5. The Crazies
Breck Eisner gives us a zombie film. A film that has all the classic zombie movie elements. One day after work, Sheriff David Dutton and his deputy Russell Clan are watching a local baseball game when the town drunk comes lurching into the outfield holding a shotgun. When the autopsy shows that he had no alcohol in his body, that’s the first signal something is wrong in Ogden Marsh.
The sheriff’s wife Judy is the local doctor. She starts treating some bizarre cases. Nobody can get the mayor to declare an emergency, because he is a descendant of the mayor from “Jaws,” perhaps? Meanwhile, it’s up to David, Judy and Russell to defend themselves from zombies, and survive after the town is isolated and quarantined. In an effort to keep the madness contained, the government uses deadly force to close off all access and won’t let anyone in or out – even those who are uninfected.
Movies like this are fairly simple to write. You need zombies. You need heroes. At first there’s mystery, and then the horror. But if you don’t bring something new to the table, there is no meaning. I believe that “The Crazies” is true to the genre and a watchable addition.
It is true that James Gunn isn’t very popular right now. But this is not the place to discuss it. Feel what you feel about Gunn, you have to admit that he was one of the busiest people on the planet for a while. He is a huge film nerd and loves all genres. He is especially soft on horror. “Slither” is one of the best horror films of the 21st century. It has gore, it has thrills, it has humor. It is fun to watch.
The movie stars Nathan Fillion and Elizabeth Banks. It is Gunn’s directorial debut, as well as the first time Fillion would take the lead role in a multi-million dollar movie. “Slither” is a mashup of everything people love about 80’s horror movies, including body horror and creature effects. A meteorite lands on a town, getting people infected by worms that burrow into the brain, zombifying the victims, and turning them into the pawns of the alien, portrayed by the great Michael Rooker.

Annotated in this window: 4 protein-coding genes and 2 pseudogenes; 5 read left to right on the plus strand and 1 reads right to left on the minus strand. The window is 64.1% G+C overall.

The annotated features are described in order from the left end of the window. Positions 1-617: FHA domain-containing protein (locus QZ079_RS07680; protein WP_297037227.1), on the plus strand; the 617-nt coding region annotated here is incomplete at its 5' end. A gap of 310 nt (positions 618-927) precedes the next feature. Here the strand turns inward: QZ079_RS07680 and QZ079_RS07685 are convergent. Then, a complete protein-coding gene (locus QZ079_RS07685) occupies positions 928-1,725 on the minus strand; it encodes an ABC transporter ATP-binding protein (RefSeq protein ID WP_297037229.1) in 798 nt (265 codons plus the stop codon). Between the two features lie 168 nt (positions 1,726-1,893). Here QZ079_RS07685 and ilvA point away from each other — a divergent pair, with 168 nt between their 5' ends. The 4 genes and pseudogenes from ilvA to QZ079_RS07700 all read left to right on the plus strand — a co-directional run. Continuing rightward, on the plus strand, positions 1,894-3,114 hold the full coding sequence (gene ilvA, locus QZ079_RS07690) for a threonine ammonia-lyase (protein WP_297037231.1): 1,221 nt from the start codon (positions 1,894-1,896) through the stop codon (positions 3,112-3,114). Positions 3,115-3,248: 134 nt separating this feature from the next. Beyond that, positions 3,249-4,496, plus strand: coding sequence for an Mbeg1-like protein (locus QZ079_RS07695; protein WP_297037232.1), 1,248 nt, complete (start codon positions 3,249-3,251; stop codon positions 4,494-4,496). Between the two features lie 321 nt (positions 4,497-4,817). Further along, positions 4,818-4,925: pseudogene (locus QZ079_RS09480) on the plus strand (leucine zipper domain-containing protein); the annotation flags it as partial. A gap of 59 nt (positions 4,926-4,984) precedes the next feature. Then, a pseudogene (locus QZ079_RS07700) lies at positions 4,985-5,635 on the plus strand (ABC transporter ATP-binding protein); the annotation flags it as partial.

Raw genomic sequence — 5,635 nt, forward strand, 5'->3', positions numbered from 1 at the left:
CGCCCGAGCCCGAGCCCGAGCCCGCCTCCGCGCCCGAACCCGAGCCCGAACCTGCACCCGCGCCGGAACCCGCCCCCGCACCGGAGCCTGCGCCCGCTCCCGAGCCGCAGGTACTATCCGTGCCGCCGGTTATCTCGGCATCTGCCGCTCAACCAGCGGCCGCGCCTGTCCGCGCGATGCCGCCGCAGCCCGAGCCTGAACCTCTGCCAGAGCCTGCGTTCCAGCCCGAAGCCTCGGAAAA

“Slither” is an homage to gory B-movie horror films. While not a massive commercial success, the film is a cult classic.
3. Attack the Block
This U.K. movie written and directed by Joe Cornish was an instant hit among horror fans. Starring John Boyega and Jodie Whittaker, there is no doubt that the cast is strong. The premise is golden as well. A teen gang in South London defend their block from an alien invasion. It is all very “Shaun of the Dead.” Even Nick Frost is in the movie.
Cornish has stated that watching “Signs” by Shyamalan and imagining what would happen if it took place in South London was an inspiration for “Attack the Block.” It certainly left a better impression on a lot of people, including me.
The movie starts with a mugging that happened to Cornish in real life. A familiar situation is cleverly exploited, the characters gradually become individuals, and the admirable moral of it all is that actions have consequences.
“Pandorum” takes us to space, zeroing in on two astronauts — played by Dennis Quaid and Ben Foster — who wake up with amnesia aboard a seemingly abandoned spacecraft, only to discover they are not alone. How familiar! It resembles sci-fi horror greats “Event Horizon” and the Alien franchise. Only managing to claw back $20 million of its reported $33 million budget, “Pandorum” sank into the darkest corners or the genre, bankrupting the production company in the process.
The movie features a cast at the top of their game, led by a brilliant Dennis Quaid. He’s more than supported during this process by appropriately distressed turns from fellow officers Foster and Cam Gigandet, but it’s in the supporting cast where the heavy lifting really takes place, including Antje Traue, Cung Le and Norman Reedus.
This is classic sci-fi, at its best. Forgoing any lengthy backstories, the audience is thrown straight into the unfamiliar and terrifying world that the story’s protagonists have found themselves thrust into. You share their anxiety, their terror. The whole movie is one huge rollercoaster ride to the finish line, where a suitably mind-bending plot twist awaits.
1. 28 Days Later…
On top of this list, a favorite of mine wears the crown. Shot by Danny Boyle, “28 Days Later…” changed the game. What Romero started, Boyle took to another level. Zombies were always more than zombies. They represented something. In Romero’s movies, they were used to criticize the consumer society. In Boyle’s cult classic, he focuses on human nature and violence.
While the Alex Garland-penned “28 Days Later” proved to be different from the zombie movies that had come before, it was still situated in the legacy of George A. Romero. With “Night of the Living Dead (1968)”, Romero not only helped usher in a wave of independent horror, but created the birth of the modern zombie.
Boyle does not consider “28 Days Later” as a zombie movie. Though he has made note of his influence from Romero’s “Dead” trilogy, he cites the post-apocalyptic novel “The Day of the Triffids” as Garland’s inspiration for Jim’s journey through a society that has been deserted.
While so many of the films outside of Romero’s were most interested in the creatures themselves and the amount of gore they produced, Boyle took a step back to reflect on what an outbreak would mean for society and its rules. “28 Days Later” is a smart, engaging movie that leads its characters into situations where everything depends on their understanding of human nature.